Vue de la Superbe Orangerie du grand Seigneur à Constantinople
XVIIIth century optical view in original watercolors. Original copper plate engraving on laid paper heightened with watercolor at that time. Circa 1760, depicting a view of the Orangery in Constantinople - Istanbul (Turkey).
During the 18th Century, several renowned establishments in Paris, London (England), Augsburg (Germany) and Bassano (Italy) were specialized in the creation of these optical views. They could be viewed alone or through a zograscope, a wooden foot surmounted by a lens which enlarged the image and accentuated the perspective effect. They could also be placed in optical boxes, the spectator then looked inside the box through the lens. This distraction was greatly appreciated in the 18th Century in the salons of the bourgeoisie and the nobility as in the countryside thanks to the hawkers.
These etchings are nowadays exhibited in museums around the world and extremely appreciated by collectors and decorators for their historical interest and their high decorative value.
Museums & Archives
The Bibliothèque nationale de France owns a copy of this optical view in its collections. For more details on this print please consult the site : Vue de la superbe orangerie du grand seigneur à constantinople
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After a violent earthquake, on February 9, 790, which also devastated Thrace, Constantinople and its empire knew four centuries of prosperity thanks to the Europe-Asia trade and resisted numerous invasions (Avars, Slavs, Arabs, Vikings, etc.) until in 1204, when the fourth crusade was diverted towards Constantinople. The plunder of Constantinople by the crusaders robbed the city of the riches accumulated over the centuries. The city and the empire permanently lost their commercial resources to the benefit of the Venetians and the Genoese, and the empire split into three states: the despotate of Epirus, the empire of Nicea and the empire of Trebizond.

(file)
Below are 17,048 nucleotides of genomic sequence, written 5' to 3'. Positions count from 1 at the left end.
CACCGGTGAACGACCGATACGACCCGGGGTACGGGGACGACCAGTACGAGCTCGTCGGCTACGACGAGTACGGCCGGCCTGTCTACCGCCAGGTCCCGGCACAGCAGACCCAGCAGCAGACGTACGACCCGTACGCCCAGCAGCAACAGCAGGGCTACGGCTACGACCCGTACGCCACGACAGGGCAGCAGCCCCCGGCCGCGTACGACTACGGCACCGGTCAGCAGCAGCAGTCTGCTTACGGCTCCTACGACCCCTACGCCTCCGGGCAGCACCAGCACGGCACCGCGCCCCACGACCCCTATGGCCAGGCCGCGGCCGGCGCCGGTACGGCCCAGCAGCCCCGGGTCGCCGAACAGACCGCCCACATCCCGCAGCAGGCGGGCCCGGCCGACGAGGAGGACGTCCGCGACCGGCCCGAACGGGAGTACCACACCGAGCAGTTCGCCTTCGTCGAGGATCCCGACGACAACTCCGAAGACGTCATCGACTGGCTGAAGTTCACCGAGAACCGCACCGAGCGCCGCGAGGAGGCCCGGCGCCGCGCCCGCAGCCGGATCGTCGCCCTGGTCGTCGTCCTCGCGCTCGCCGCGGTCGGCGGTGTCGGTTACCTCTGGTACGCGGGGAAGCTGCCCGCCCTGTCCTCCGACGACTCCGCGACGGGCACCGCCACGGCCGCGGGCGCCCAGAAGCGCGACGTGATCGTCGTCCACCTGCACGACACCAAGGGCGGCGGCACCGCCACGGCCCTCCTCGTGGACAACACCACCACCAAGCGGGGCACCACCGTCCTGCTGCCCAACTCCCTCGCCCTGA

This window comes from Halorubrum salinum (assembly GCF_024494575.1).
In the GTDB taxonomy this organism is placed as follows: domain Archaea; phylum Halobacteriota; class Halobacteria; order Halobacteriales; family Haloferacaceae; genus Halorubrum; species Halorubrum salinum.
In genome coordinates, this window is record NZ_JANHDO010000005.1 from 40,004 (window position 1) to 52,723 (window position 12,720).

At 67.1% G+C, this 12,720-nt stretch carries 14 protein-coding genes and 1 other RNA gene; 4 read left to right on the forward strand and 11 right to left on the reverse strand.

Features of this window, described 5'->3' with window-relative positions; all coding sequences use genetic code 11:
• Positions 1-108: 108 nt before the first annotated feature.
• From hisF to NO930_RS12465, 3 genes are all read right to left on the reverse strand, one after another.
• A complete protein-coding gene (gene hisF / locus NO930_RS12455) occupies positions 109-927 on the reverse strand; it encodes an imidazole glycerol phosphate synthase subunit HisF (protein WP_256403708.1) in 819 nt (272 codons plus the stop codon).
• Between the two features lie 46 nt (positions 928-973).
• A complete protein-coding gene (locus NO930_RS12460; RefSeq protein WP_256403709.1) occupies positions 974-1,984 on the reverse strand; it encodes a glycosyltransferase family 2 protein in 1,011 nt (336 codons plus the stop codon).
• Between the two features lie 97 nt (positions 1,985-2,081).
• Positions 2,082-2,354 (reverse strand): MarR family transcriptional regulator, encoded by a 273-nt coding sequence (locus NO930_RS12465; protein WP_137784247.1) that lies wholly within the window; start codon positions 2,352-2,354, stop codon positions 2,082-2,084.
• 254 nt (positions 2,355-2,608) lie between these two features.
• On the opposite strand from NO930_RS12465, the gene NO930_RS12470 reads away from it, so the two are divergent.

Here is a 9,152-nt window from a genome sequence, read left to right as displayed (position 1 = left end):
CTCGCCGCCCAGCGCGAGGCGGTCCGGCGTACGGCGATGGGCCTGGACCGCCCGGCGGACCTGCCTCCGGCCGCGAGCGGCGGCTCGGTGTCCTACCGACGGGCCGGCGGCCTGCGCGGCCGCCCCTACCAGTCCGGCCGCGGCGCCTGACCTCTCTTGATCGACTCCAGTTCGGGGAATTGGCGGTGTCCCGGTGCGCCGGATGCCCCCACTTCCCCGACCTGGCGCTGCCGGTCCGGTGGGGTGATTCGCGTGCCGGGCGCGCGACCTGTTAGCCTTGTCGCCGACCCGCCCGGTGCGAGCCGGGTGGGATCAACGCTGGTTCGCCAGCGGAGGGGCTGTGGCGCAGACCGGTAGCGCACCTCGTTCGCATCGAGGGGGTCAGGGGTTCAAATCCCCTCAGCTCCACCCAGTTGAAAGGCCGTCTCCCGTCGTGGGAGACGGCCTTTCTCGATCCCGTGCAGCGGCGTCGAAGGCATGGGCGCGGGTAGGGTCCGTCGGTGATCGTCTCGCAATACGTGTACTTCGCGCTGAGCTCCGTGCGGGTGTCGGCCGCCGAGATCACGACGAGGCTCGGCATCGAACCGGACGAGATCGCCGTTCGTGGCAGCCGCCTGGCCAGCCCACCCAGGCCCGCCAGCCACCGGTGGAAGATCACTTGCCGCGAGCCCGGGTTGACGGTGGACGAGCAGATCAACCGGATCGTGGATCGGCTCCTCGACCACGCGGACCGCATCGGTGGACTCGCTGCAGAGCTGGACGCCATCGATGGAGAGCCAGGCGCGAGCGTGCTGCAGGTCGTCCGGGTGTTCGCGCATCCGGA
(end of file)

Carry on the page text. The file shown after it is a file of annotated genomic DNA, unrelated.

Named Byzantium during Antiquity, it took the name of Constantinople when it became the second capital of the Roman Empire under Constantine (330).
The Galerie Napoléon is pleased to propose to you this strong water etching printed 262 years ago (around 1760).
As for all the antique prints in our catalogue, this optical view Vue de la Superbe Orangerie du grand Seigneur à Constantinople datant de 1760 is dispatched worldwide within 24H in a Secured packaging, accompanied by its certificate of authenticity guaranteeing the name of the artists (draughtsman, engraver, editor), the impression process used (Strong water) and its date (1760).
In order to guarantee a perfect conservation in time, this strong water etching is dispatched, ready to be framed, under museum quality color passepartout (manufactured without acid in the pulp for a neutral pH) on a cream mountboard made from carton bois (also acid free & neutral pH), in a luxurious portfolio.
At the apogee of the mode for optical views, between 1750 and 1790, four European cities specialized in their edition: Paris (France), London (England), Augsburg (Germany) and Bassano (Italy).
Optical views are prized in very different social circles : pleasant recreation in aristocratic salons, the views are admired in beautiful and richly decorated optical boxes which are real works of art. The show was transformed into a real scientific experiment. But the optical views also entertained the people who were in a hurry when a hawker set up a box on a market and began to narrate the extraordinary events that had taken place in a more or less distant and inaccessible country.
There are three categories in the production of optical views.
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